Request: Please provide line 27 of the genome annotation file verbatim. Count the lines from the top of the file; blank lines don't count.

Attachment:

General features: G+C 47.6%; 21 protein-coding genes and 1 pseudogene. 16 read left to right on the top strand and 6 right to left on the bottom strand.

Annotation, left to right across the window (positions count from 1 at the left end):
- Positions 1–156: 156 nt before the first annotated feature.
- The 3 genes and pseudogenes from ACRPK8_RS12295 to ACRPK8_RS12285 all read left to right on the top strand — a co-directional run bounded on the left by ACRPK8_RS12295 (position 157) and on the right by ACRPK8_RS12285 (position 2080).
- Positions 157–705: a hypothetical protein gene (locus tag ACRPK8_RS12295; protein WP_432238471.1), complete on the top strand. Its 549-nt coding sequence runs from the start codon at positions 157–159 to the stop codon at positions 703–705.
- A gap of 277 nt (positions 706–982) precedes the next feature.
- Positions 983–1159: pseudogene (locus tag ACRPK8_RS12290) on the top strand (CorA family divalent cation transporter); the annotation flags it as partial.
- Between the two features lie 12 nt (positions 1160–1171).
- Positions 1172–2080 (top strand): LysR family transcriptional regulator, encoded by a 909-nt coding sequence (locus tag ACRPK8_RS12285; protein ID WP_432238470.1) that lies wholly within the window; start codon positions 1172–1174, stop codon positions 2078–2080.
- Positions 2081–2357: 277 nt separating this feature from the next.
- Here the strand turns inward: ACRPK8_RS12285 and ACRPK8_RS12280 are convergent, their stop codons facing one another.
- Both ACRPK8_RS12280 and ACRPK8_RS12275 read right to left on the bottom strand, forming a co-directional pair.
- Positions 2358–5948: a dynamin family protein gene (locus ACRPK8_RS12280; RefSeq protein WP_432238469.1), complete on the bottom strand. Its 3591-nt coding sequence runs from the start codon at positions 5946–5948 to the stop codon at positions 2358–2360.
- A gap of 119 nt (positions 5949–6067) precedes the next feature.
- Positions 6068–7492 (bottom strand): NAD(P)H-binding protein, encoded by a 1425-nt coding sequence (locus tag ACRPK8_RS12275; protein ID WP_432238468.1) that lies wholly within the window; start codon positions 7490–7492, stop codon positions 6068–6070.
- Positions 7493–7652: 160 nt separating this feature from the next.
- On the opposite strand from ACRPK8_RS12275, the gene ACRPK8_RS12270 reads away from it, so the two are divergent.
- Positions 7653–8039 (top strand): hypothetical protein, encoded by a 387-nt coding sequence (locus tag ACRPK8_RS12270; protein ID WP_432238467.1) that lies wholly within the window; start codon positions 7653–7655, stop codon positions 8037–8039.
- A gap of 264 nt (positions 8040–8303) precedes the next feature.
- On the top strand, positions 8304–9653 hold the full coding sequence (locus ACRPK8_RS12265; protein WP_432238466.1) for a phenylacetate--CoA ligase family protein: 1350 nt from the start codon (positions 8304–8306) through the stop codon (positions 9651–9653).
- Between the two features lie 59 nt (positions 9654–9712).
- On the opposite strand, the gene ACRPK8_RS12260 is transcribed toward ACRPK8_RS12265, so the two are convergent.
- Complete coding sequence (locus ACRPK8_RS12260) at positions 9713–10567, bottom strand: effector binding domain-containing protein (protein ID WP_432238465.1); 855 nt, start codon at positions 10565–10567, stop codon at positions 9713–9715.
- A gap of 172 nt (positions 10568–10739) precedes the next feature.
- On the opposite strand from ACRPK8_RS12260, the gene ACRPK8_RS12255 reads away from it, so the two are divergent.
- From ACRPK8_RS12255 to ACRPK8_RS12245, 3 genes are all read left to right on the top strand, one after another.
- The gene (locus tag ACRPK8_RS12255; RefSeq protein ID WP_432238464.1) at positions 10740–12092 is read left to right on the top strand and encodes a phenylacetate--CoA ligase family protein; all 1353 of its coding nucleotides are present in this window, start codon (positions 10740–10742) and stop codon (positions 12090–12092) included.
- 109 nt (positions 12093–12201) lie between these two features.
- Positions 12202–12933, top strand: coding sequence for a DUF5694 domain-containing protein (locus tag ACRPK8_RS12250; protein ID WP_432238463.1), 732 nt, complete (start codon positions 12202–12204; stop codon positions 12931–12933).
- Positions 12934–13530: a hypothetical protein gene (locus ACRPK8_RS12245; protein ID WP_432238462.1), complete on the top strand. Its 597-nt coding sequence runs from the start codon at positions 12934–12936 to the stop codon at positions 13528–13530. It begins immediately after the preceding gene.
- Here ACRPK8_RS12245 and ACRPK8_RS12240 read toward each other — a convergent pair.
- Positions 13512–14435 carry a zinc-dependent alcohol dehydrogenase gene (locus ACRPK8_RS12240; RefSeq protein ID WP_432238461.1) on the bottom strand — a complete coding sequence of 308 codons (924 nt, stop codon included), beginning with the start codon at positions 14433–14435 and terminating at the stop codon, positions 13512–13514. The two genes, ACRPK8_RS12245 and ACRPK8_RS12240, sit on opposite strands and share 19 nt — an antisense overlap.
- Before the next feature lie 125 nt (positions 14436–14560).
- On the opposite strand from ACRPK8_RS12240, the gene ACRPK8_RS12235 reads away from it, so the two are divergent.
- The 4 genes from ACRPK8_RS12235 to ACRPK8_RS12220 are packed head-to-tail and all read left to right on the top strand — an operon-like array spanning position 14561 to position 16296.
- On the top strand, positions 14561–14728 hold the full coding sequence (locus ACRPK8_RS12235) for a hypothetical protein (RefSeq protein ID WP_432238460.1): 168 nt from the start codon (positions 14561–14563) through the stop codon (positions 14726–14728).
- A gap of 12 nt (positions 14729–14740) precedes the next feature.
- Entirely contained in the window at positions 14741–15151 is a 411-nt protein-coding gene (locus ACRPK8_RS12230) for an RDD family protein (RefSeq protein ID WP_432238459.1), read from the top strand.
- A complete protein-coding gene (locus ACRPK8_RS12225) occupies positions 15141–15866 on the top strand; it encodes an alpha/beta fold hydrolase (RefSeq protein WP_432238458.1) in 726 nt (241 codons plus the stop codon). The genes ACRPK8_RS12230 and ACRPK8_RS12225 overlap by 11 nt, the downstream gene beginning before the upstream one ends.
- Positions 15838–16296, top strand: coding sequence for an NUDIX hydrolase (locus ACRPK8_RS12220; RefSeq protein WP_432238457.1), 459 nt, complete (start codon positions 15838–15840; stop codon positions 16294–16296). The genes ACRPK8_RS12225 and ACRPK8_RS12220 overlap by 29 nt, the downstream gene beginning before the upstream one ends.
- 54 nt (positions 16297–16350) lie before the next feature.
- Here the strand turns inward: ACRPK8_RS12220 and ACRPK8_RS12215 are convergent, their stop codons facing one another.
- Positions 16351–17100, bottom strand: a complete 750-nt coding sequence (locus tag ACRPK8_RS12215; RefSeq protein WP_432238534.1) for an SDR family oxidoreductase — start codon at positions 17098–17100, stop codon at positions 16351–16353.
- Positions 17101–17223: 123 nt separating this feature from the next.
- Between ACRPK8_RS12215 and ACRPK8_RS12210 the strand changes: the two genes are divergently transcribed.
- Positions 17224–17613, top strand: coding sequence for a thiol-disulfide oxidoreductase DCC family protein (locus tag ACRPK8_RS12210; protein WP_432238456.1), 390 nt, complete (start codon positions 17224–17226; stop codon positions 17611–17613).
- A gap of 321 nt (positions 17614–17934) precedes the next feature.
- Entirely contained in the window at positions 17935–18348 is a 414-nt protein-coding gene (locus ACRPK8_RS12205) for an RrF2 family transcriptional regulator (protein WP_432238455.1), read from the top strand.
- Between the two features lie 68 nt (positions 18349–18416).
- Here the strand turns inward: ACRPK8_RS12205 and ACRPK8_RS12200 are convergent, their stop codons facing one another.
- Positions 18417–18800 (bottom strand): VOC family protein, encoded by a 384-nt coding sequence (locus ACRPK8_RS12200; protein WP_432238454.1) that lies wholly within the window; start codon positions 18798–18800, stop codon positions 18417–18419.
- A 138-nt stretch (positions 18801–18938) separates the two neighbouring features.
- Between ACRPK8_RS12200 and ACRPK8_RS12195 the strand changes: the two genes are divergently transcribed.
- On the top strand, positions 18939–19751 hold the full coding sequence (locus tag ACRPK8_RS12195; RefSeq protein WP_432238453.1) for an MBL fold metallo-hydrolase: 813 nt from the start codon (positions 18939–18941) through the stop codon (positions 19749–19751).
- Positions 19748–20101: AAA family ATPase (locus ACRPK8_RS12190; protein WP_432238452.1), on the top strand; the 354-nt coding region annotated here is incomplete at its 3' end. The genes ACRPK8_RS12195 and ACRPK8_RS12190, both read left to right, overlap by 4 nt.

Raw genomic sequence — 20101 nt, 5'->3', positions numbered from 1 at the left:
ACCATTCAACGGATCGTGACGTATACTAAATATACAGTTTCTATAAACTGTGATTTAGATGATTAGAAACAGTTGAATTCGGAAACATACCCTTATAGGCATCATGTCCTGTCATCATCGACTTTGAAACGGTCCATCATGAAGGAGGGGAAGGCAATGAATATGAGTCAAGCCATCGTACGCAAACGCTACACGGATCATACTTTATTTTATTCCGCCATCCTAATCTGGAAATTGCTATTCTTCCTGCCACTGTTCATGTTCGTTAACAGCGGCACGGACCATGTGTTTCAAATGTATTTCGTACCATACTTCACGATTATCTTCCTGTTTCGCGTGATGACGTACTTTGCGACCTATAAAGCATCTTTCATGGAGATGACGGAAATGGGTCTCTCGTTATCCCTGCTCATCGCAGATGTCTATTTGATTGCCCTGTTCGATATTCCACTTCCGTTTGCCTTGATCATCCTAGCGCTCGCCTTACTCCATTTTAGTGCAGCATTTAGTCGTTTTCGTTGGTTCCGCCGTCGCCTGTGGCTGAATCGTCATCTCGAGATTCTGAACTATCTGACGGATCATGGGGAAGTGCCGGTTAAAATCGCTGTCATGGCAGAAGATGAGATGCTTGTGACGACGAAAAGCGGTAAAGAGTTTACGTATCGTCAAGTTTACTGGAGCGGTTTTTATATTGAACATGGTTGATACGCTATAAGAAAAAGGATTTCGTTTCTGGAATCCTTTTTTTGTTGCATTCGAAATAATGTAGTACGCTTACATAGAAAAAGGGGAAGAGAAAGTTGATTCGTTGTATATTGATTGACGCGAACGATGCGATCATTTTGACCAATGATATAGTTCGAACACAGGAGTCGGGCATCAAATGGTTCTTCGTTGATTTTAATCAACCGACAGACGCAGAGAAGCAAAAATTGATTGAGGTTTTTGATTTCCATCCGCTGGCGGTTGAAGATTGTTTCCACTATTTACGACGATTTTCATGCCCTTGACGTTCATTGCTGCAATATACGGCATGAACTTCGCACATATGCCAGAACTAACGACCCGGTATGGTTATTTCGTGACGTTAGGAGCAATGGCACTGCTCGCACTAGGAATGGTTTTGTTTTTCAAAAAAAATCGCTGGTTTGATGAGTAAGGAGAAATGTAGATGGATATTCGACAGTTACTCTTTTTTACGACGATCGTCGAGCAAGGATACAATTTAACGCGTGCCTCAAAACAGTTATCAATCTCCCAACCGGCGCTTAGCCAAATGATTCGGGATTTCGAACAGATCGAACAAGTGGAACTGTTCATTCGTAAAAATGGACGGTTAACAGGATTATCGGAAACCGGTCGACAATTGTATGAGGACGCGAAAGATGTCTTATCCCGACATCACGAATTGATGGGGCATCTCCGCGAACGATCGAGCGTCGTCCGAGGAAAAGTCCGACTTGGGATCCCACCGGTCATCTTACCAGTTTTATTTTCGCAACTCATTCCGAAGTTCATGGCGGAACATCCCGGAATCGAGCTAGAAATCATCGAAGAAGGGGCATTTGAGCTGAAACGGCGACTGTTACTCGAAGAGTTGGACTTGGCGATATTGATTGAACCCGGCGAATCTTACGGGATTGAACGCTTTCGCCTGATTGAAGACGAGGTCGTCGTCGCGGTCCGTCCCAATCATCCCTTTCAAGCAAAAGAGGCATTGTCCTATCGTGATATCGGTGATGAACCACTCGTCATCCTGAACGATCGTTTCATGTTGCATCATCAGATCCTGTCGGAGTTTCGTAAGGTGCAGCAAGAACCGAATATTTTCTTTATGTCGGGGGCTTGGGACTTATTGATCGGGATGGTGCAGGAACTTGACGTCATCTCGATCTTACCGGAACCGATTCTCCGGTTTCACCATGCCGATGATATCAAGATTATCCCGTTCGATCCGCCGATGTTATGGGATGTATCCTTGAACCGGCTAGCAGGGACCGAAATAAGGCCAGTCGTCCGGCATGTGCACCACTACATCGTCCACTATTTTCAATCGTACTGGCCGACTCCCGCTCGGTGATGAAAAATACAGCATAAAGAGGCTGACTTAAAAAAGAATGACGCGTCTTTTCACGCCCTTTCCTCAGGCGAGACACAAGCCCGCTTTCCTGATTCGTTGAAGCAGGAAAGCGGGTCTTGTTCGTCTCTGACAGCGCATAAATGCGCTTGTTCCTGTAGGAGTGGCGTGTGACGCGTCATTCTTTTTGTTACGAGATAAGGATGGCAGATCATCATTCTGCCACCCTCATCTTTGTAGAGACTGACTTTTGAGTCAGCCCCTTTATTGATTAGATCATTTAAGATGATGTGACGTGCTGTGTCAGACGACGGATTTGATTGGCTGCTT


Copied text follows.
- The gene (locus tag ACRPK8_RS12255; RefSeq protein ID WP_432238464.1) at positions 10740–12092 is read left to right on the top strand and encodes a phenylacetate--CoA ligase family protein; all 1353 of its coding nucleotides are present in this window, start codon (positions 10740–10742) and stop codon (positions 12090–12092) included.